I'm personally just thrilled that Sonja's spelling her name the way she is, and not an alternate Norwegian spelling - which is actually discouraged now, but there are people who spell their name that way - Sånnja. It's the way it is pronounced, yes, but it looks awful in writing, and not very regal.

I guess it is important with the recent influx in commoner brides - to consider what you name your child ;) You never know where they'll be in the future.

queenofcelts 07-04-2006 03:41 PM

I agree with Morhange too.
If Albert will marry Charlene Wittstock, princess Charlene will sound quite regal too. Almost all crown princess have names started with M.

norwegianne 07-04-2006 03:41 PM

Quote:

Originally Posted by KikkiB
Before CP Haakon married CP Mette-Marit, my friends and I talked about how strange it would be if we got a princess called Bente (to no offence for those who have this name), which is a very common (16761 have this name) and not very unique Norwegian girls name. Thankfully, we didn't, but I guess you can't be blamed for the name your parents chose. Though, as you say, Mette-Marit is more unique, and it is only 23 women in Norway who has this exact name. Though, Mette (9881) and Marit (28526), seperately, are more common.

Statistics found at: www.ssb.no

The combination of Mette and Marit might be because of a series of books for young girls printed in the '50s and '60s - wherein the heroine was called Mette-Marit, and was a film-star and a ballerina and what-not...

The books were re-issued around the time of Haakon and Mette-Marit's wedding, but I don't think they caught on very well.

KikkiB 07-04-2006 03:46 PM

Quote:

Originally Posted by norwegianne
When Mette-Marit married Haakon, there was talk about getting her a more regal sounding name in one editorial or something like that.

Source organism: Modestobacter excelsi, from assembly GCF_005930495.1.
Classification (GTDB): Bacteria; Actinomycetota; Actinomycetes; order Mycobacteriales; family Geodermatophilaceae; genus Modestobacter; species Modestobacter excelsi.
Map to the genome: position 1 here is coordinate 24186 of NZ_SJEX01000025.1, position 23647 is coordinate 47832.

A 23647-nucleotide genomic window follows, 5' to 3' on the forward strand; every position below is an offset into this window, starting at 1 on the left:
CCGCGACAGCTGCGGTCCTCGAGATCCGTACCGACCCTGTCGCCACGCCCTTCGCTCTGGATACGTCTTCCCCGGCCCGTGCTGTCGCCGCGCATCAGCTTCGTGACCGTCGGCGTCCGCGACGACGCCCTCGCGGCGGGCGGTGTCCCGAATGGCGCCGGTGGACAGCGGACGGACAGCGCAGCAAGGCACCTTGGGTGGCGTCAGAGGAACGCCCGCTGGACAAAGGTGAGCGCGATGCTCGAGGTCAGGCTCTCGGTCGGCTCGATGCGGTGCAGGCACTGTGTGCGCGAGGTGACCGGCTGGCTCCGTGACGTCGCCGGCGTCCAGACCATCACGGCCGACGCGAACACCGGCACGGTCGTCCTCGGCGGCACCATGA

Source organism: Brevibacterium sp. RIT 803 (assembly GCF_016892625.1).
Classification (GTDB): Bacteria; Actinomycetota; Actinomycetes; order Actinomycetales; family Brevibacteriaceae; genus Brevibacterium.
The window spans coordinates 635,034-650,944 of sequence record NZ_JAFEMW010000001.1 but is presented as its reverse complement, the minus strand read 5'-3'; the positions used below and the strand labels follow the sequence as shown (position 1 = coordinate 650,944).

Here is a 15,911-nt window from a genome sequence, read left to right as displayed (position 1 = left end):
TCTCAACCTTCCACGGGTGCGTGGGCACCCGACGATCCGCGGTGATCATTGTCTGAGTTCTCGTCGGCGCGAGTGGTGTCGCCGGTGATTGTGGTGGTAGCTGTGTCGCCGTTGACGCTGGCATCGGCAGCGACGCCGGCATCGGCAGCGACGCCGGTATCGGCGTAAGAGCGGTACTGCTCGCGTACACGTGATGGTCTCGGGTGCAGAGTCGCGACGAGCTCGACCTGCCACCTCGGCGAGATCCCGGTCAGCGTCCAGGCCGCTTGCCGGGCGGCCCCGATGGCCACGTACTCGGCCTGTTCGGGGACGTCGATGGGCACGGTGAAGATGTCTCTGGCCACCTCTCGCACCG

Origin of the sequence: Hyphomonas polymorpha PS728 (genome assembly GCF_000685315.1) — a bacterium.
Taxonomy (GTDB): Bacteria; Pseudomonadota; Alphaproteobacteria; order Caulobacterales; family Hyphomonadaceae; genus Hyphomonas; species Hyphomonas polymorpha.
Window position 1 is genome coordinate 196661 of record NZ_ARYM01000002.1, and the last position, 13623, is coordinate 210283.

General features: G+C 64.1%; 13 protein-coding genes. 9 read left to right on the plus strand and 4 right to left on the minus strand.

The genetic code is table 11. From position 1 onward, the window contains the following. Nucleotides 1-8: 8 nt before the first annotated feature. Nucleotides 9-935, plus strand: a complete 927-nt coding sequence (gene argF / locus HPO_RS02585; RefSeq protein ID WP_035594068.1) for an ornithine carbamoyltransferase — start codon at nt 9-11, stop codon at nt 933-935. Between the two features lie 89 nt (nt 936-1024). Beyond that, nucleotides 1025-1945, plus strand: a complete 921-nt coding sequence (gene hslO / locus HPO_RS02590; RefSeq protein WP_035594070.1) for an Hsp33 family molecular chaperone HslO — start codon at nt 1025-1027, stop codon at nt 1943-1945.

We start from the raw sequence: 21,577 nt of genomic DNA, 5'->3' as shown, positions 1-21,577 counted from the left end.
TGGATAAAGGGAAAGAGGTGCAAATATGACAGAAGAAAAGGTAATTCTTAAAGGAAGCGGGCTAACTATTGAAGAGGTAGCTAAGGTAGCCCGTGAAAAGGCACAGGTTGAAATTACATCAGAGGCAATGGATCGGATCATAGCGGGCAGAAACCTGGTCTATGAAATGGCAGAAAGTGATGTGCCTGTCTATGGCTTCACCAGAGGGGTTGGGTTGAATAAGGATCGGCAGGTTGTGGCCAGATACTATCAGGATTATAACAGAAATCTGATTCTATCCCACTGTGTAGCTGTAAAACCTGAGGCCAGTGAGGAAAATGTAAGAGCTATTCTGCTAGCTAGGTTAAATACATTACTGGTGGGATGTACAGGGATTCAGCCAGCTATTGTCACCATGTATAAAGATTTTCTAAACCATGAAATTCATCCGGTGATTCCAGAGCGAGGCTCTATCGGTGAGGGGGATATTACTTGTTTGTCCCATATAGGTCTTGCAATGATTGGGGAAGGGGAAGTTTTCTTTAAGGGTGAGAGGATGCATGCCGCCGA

The interesting part is that when Haakon's grandmother - Crown Princess Märtha married Crown Prince Olav - there were talk about giving her a more Norwegian-sounding name and, I can't remember which, at the moment, but either Mette or Marit were one of the names suggested. It should be noted that Märtha was Swedish and married Olav less than three decades after the union between Norway and Sweden was dissolved, thus feelings in Norway might've been suspected of being a bit tense towards Swedes...

I'm personally just thrilled that Sonja's spelling her name the way she is, and not an alternate Norwegian spelling - which is actually discouraged now, but there are people who spell their name that way - Sånnja. It's the way it is pronounced, yes, but it looks awful in writing, and not very regal.

I guess it is important with the recent influx in commoner brides - to consider what you name your child ;) You never know where they'll be in the future.

I've also heard something about that, of Mette-Marit changing her name to something more royal (just didn't know how to put it in writing without sounding "republican" - so thank you :) ). Kind of stupid to ask someone to change their name just because it's too common, whatever that is :eek: I doubt that parents, in their wildest dreams, think of whether their children will become prince/princess when they think of names! But parents nowadays ought to, since there is a slight chance that their bundles of joys might end up at Skaugum or the Palace in 30 years time :D